New York’s Overlapping Price Gouging Laws
On June 24, 2021, New York celebrated the lifting on most COVID-19 restrictions. Governor Andrew Cuomo announced the COVID-19 state of emergency would officially expire. With the expiration of the emergency declaration, the state of New York’s price gouging restrictions were also lifted. The New York price gouging statute provides for certain pricing restrictions “during any abnormal disruption of the market”, and that an abnormal disruption of the market is triggered by a declaration of a state of emergency by the Governor. After over a year of COVID-19 related pricing restrictions, the Governor’s announcement marked the end of those restrictions.
However, New York state is not the only relevant jurisdiction to consider when examining price gouging laws. New York City has an independent price gouging rule and its own active state of emergency. Mayor Bill de Blasio has maintained a COVID-19 related declaration of a state of emergency in New York City since early 2020. These declarations trigger the City’s price gouging rule. This rule prohibits excessive prices on certain goods “during a declared state of emergency in the City of New York,” as well as selling or the offer to sell goods covered under the statute at a price 10% or more above the price for the same or similar good 30-60 days prior to the initial COVID-19 declaration issued on the March 12, 2020. On July 16, 2021, Mayor de Blasio renewed the state of emergency—signing an executive order extending the emergency for an additional five days—therefore, the City’s price gouging rule remains in effect despite the expiration of state of New York’s public health emergency. Businesses in New York City should be aware of items covered by these restrictions, “goods or services that are essential to health, safety or welfare”, some of which include “medical supplies such as medications, bandages, gauze, isopropyl alcohol, medical masks, and antibacterial products.”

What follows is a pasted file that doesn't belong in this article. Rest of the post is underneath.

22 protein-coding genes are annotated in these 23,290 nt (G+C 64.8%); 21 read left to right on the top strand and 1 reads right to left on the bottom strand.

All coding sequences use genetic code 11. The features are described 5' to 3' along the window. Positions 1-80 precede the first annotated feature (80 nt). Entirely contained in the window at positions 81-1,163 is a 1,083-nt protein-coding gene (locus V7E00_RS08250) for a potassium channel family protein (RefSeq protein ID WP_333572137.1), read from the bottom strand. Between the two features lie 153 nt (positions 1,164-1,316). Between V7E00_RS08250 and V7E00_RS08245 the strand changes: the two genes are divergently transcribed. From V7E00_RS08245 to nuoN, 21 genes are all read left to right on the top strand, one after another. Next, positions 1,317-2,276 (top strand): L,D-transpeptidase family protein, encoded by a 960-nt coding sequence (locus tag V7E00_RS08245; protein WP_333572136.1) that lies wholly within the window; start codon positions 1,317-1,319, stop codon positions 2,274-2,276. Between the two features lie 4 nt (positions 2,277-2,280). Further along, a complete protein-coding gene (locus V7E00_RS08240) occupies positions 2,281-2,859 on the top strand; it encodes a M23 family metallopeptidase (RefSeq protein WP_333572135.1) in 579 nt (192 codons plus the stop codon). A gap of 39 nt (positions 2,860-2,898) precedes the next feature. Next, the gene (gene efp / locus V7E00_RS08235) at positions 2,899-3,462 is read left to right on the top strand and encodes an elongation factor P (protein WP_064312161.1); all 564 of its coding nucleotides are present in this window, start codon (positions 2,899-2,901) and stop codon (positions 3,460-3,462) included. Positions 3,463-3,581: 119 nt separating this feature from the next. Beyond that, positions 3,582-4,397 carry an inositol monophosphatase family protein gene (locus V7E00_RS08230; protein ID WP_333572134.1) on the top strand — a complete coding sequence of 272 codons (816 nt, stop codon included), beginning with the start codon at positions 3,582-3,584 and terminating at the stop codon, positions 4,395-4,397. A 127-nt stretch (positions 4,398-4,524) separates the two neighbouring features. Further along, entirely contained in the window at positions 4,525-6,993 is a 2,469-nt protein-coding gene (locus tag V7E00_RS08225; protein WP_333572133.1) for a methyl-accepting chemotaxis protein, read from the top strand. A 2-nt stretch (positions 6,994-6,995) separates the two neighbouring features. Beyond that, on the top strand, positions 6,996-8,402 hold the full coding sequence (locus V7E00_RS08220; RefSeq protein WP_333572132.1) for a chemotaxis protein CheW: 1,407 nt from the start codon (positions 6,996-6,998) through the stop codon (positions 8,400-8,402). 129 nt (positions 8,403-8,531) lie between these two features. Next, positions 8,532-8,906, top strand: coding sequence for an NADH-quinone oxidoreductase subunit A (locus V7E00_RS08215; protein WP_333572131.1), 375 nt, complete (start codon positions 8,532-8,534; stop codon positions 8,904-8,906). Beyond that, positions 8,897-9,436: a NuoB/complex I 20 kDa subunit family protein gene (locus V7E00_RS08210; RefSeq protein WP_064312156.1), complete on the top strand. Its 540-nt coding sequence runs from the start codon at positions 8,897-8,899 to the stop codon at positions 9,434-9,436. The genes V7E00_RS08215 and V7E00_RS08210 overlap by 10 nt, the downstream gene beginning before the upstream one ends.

Although COVID-19 emergency declarations continue to expire, price restrictions may not be entirely shelved. Governors and local officials regularly declare states of emergency for localized disasters. For example, over the last several months Michigan Governor Gretchen Whitmer declared a state of emergency related to flooding, parts of Florida were under emergency declarations due to hurricanes, and wildfires continue to trigger states of emergency in the west. The state of New York is also not exempt from new emergency declarations. Currently, New York state is under an emergency as of July 6, 2021, when Governor Cuomo declared a disaster emergency as it pertains to gun violence. This declaration is distinguished from the previous biweekly COVID-19 related declarations which triggered the price gouging statute. The Governor’s order appears to be in effect until further notice, though pricing restrictions are not addressed in the order itself. It is not clear whether an “abnormal disruption of the market” exists, but it is possible that the government or consumers might take the position that the mere declaration of a state of emergency triggers the price gouging statute. Ultimately, provided an emergency declaration has been issued, pricing restrictions can be trigged whether on a local or statewide level. Even as businesses and individuals begin to see relief from the COVID-19 restrictions, business must remain cognizant both ongoing pricing restriction and of the possibility of new pricing restrictions from new or continuing emergency declarations.
Special thanks to Myls Walker for his contribution to the post.